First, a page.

Another example of Radiohead catching everybody by surprise by announcing the fact that the album existed on the same day they offered it for download.

           Initially disappointing, repeated listens were encouraged by the brilliance of “Lotus Flower” and “Codex” … these repeated listens continue to draw you into a collection of tracks that grow into one of the band’s most cohesive, if not best, collections.

           Check out: “Codex”                                                         


17      R.E.M: “Collapse into Now”

            Anyone who discovered R.E.M. as a result of (or after) ‘Everybody Hurts’ may have failed to recognise the history of ground breaking indie-Americana they had served up previously via brilliant albums such as “Life’s Rich Pageant”, “Document”, “Green” and “Out of Time” … despite a fast decent into mediocrity since the departure of drummer Bill Berry in 1997, their last (ever?) albums of “Accelerate” and this offered some glimpses of the genius that had gone before.

            Should history find the possibility of pretending that  “Up”, “Reveal” and “Around the Sun” never happened then R.E.M. should be considered one of the worlds most important bands, ever.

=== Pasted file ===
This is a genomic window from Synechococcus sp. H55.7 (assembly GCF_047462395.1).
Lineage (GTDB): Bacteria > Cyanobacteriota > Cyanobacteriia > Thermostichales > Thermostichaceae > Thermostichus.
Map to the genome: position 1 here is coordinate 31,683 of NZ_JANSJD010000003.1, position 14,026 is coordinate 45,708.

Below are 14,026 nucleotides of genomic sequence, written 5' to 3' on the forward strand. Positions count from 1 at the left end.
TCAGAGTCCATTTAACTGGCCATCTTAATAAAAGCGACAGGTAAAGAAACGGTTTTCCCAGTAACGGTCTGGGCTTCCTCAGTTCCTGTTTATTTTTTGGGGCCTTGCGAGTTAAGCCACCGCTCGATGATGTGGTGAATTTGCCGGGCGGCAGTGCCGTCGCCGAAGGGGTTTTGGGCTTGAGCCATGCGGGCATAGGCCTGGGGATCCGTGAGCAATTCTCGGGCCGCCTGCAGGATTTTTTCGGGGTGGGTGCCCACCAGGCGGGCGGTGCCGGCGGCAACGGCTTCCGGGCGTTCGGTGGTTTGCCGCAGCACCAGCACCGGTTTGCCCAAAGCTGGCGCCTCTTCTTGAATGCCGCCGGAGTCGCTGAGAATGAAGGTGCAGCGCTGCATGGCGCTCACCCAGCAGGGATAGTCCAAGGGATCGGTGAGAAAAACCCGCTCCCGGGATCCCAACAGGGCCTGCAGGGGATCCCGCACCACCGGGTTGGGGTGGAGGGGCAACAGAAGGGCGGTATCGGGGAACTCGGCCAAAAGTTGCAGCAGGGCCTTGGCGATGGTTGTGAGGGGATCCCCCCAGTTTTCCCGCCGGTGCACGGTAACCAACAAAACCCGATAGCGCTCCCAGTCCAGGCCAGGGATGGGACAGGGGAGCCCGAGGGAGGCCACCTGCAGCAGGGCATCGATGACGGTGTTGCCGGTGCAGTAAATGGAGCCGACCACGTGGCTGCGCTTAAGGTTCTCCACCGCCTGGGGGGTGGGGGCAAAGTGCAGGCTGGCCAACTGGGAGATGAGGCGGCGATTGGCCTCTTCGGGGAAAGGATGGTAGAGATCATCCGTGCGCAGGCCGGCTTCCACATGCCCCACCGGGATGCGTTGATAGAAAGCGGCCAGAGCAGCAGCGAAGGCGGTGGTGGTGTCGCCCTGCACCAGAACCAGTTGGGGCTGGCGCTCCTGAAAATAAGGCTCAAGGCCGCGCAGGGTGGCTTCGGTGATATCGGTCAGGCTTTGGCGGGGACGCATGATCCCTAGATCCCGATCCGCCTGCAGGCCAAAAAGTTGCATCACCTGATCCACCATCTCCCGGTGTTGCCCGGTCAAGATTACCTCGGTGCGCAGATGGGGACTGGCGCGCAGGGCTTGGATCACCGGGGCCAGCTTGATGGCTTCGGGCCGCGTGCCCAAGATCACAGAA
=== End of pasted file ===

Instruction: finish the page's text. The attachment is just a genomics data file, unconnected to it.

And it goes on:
Check out: “UBerlin


16      Iceage: “New Brigade”

            Danish youth punks deliver debut album of raw structured noise that reminds you what it was like to listen to The Pixies for the first time  … nuff said !

            Check out: “New Brigade


15      dEUS : “Keep You Close”

            The Belgian outfit have been around (on and off) since 1994 when they released the edgy art-punk album “Worst Case Scenario” that caught the attention of many including me.  I’ve been a fan since and watched them develop in many directions, often varied, often unsuccessful. 

            He band have taken several breaks in their 6-album career and while “Keep You Close” doesn’t have the edge of the debut, it retains the essence of creativity that made me like them in the first place.

            Check out: “Keep You Close


14      Explosions in the Sky:  “Take Care, Take Care, Take Care”
            Ah, the ubiquitous instrumental post-rock fascination continues … and not for the last time on this year’s list!